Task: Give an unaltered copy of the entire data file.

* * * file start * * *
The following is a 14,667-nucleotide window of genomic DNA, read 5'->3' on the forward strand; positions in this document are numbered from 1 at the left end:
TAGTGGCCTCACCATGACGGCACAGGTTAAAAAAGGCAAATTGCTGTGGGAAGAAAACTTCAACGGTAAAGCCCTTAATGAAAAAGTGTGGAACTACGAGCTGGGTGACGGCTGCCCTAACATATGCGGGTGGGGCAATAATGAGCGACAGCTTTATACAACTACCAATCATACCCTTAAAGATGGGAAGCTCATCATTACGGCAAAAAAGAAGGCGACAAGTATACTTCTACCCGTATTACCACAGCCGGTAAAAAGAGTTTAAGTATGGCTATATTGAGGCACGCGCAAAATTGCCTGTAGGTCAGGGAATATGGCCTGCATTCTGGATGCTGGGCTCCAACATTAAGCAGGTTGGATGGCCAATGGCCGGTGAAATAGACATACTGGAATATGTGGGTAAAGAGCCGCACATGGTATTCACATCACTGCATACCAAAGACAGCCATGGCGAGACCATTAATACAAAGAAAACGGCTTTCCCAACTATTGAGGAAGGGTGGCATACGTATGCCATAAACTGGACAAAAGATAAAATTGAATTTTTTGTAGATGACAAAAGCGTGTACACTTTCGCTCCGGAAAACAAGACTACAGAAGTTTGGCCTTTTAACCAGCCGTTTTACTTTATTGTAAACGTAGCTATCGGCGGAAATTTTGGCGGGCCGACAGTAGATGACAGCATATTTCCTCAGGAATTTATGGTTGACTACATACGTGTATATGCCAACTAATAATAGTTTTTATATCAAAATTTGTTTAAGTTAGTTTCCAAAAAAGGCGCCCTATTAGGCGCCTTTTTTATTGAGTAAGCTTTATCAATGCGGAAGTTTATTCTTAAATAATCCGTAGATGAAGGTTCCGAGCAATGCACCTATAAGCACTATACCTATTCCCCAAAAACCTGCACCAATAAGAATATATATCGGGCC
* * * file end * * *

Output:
The following is a 14,667-nucleotide window of genomic DNA, read 5'->3' on the forward strand; positions in this document are numbered from 1 at the left end:
TAGTGGCCTCACCATGACGGCACAGGTTAAAAAAGGCAAATTGCTGTGGGAAGAAAACTTCAACGGTAAAGCCCTTAATGAAAAAGTGTGGAACTACGAGCTGGGTGACGGCTGCCCTAACATATGCGGGTGGGGCAATAATGAGCGACAGCTTTATACAACTACCAATCATACCCTTAAAGATGGGAAGCTCATCATTACGGCAAAAAAGAAGGCGACAAGTATACTTCTACCCGTATTACCACAGCCGGTAAAAAGAGTTTAAGTATGGCTATATTGAGGCACGCGCAAAATTGCCTGTAGGTCAGGGAATATGGCCTGCATTCTGGATGCTGGGCTCCAACATTAAGCAGGTTGGATGGCCAATGGCCGGTGAAATAGACATACTGGAATATGTGGGTAAAGAGCCGCACATGGTATTCACATCACTGCATACCAAAGACAGCCATGGCGAGACCATTAATACAAAGAAAACGGCTTTCCCAACTATTGAGGAAGGGTGGCATACGTATGCCATAAACTGGACAAAAGATAAAATTGAATTTTTTGTAGATGACAAAAGCGTGTACACTTTCGCTCCGGAAAACAAGACTACAGAAGTTTGGCCTTTTAACCAGCCGTTTTACTTTATTGTAAACGTAGCTATCGGCGGAAATTTTGGCGGGCCGACAGTAGATGACAGCATATTTCCTCAGGAATTTATGGTTGACTACATACGTGTATATGCCAACTAATAATAGTTTTTATATCAAAATTTGTTTAAGTTAGTTTCCAAAAAAGGCGCCCTATTAGGCGCCTTTTTTATTGAGTAAGCTTTATCAATGCGGAAGTTTATTCTTAAATAATCCGTAGATGAAGGTTCCGAGCAATGCACCTATAAGCACTATACCTATTCCCCAAAAACCTGCACCAATAAGAATATATATCGGGCC